Eating Disorder Risk Factors Vary with Gender and Age

June 3, 2008

The risk factors for eating disorders such as binge eating and purging are different for boys and girls, and change from one age group to another in females, according to the results of a study published in the June issue of the Archives of Pediatrics & Adolescent Medicine.

TUESDAY, June 3 (HealthDay News) -- The risk factors for eating disorders such as binge eating and purging are different for boys and girls, and change from one age group to another in females, according to the results of a study published in the June issue of the Archives of Pediatrics & Adolescent Medicine.

Alison E. Field, of Children's Hospital Boston, and colleagues conducted a study of 6,916 girls and 5,618 boys aged 9 to 15 years at baseline who were followed-up for seven years to check for any onset of binge eating or purging using laxatives or vomiting.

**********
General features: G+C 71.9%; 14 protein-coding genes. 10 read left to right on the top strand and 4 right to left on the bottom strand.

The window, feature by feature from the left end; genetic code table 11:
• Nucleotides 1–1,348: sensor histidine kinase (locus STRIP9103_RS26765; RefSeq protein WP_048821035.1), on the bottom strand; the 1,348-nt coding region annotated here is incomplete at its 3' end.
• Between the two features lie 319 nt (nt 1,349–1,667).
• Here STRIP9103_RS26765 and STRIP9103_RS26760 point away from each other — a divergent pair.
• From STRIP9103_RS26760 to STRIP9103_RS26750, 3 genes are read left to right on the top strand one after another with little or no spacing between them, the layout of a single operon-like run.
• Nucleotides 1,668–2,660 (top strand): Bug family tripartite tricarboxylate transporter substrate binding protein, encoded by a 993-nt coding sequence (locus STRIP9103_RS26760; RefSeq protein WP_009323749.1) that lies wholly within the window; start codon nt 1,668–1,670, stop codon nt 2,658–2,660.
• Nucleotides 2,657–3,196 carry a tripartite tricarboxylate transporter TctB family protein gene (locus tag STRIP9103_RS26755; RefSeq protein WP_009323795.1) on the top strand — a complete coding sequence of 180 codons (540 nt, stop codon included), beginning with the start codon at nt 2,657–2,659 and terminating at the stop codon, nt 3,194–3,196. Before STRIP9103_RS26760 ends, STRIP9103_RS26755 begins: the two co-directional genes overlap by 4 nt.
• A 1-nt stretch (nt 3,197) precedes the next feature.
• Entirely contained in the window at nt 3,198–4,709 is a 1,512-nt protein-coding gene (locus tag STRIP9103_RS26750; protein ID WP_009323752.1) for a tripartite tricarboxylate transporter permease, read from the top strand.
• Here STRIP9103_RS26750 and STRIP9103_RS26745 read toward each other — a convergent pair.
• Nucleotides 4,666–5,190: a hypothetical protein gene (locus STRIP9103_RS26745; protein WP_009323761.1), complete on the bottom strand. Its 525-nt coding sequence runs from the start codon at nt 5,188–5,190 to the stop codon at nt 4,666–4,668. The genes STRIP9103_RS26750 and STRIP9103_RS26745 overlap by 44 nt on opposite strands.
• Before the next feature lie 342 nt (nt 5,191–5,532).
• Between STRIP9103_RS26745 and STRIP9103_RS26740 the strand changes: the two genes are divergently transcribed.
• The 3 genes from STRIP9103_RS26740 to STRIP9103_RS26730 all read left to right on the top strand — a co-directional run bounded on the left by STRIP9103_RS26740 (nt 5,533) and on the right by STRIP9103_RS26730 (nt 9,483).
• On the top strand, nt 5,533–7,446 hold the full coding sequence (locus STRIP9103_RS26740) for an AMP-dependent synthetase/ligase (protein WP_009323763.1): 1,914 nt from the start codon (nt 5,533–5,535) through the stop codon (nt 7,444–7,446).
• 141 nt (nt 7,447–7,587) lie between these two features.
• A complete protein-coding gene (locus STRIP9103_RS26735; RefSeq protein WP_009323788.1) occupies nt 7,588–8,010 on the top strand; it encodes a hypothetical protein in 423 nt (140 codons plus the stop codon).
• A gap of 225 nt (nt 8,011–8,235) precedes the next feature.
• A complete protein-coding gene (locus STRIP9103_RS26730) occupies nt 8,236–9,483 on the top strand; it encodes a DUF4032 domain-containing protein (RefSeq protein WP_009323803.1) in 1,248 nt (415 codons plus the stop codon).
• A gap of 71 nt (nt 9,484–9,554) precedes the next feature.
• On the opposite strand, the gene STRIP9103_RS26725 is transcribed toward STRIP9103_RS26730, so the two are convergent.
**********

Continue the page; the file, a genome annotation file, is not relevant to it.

Binge eating was observed in 4.3 percent of females and 2.1 percent of males, while 5.3 percent of females and 0.8 percent of males began to purge, the investigators found. Having a mother with a history of an eating disorder almost tripled the risk for girls but only up to the age of 14. Frequent dieting and striving to look like a particular media personality were risk factors for all girls, while for boys, negative comments about weight from fathers predicted at least weekly binge eating.

"Although males are less likely than females to develop disordered eating,parents and clinicians should be aware that negative comments about weight can have serious consequences such as making young males more likely to start binge eating frequently," the authors write.

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